Monday, October 20, 2014

Monday Business Profile: Kickshot Locksmith

Slade Hoopes, owner of Kickshot Locksmith
Growing up in Idaho’s Teton Valley, Slade Hoopes had always figured he’d be a farmer, but when his parents sold their land to developers in 2008 he turned to something that had fascinated him since he was a child, locksmithing.

Hoopes, 27, can pick an old-fashioned lock with the best of them and has an arsenal of customized tools for getting into locked Fords, Dodges, Toyotas and what-have-you. But with high-tech electronics and the Internet, it’s a much different world than even five years ago.

Running his own business, Kickshot Locksmith, Hoopes, 27, knows he’s the new kid on the block. The changing nature of the market has allowed him to identify certain niches where he hopes to make a name for himself as the go-to person.
After his parents, Jack and Lorna Hoopes, sold their land in Teton Valley they were looking for franchise opportunities in which to invest. Hoopes, then a student at Boise State University, told them about Pop-A-Lock, based in Lafayette, La. They signed up and he ran it for two years in Boise, selling the business in 2010.

Hoopes came back to eastern Idaho and spent a brief period driving a food truck, then started Kickshot in 2012. “I’m essentially doing the same thing I did with Pop-A-Lock without paying royalties,” he said. “I knew what I needed and did not need.”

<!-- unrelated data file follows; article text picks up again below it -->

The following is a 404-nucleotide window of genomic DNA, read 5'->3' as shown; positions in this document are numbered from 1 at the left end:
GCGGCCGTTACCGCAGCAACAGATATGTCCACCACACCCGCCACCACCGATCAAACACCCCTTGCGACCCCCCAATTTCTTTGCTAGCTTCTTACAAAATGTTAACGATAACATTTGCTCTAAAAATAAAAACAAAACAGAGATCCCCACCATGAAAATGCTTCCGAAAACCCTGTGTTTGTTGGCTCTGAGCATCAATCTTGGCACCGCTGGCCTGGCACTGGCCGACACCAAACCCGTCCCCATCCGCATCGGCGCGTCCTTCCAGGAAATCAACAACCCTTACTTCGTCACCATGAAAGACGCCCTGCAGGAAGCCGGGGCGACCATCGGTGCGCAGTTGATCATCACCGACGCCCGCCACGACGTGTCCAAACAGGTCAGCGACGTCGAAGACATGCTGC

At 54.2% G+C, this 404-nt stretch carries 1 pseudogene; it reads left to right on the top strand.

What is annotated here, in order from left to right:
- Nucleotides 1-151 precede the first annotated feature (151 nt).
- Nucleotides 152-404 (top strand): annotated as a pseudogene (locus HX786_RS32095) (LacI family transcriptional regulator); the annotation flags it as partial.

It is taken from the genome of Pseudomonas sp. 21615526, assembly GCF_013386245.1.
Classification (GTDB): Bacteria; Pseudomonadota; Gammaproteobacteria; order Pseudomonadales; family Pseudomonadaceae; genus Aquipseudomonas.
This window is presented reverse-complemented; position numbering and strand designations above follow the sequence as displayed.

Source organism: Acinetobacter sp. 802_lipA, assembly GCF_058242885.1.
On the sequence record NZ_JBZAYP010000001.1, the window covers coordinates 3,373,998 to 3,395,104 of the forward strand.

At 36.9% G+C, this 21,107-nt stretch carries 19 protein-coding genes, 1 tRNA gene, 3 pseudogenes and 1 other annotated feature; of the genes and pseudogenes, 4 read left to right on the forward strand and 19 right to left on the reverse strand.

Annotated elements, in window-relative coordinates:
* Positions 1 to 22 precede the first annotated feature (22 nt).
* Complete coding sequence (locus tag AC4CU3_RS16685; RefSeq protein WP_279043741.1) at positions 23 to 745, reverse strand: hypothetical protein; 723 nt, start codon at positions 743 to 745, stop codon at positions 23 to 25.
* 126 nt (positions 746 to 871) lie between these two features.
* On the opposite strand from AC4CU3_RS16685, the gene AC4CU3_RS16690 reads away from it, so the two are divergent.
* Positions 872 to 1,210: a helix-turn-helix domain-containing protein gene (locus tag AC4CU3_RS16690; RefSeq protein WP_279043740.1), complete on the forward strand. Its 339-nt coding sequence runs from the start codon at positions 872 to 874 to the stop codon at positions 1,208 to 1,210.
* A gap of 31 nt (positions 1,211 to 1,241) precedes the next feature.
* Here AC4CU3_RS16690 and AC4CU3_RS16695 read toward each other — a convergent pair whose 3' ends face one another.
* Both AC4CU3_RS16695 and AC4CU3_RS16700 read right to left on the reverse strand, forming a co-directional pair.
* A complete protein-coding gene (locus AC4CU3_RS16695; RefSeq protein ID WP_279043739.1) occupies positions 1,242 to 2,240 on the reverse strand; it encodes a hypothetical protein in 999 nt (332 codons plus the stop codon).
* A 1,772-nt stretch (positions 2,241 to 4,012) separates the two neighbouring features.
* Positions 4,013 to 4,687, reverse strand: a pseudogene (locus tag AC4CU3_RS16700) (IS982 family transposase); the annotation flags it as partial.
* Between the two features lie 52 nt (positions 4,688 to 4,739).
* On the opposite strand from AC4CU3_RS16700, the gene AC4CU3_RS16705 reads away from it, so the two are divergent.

Since starting the business, Hoopes has focused on automotive keys. With older car keys you can still make a duplicate at the hardware store, but Sidewinder and laser cut keys require special machinery and computer codes. Lose the key to your Audi and you can do one of two things. Call the dealer in Boise or Salt Lake City (and pay to have the car towed there) or call Hoopes, who can make one right away for 15 to 25 percent less money.

Hoopes has a unit that communicates with a car or truck’s onboard computer and marries the key to the car’s ignition. “The profit is in the programming,” he said.

Like a lot of locksmith’s, Hoopes offers to unlock any vehicle door for free if there is a child locked in. It’s the right thing to do, but he admits it’s a marketing ploy at heart — in a desperate situation, nobody is going to let a child roast in a car seat out of reluctance to break a window.

Hoopes’ customers include Hertz Car Sales and local repossession yards. He is also dipping a toe into home security system set-up, a rapidly changing environment as well. “You can unlock your home or turn on the lights with your smart phone now,” he said.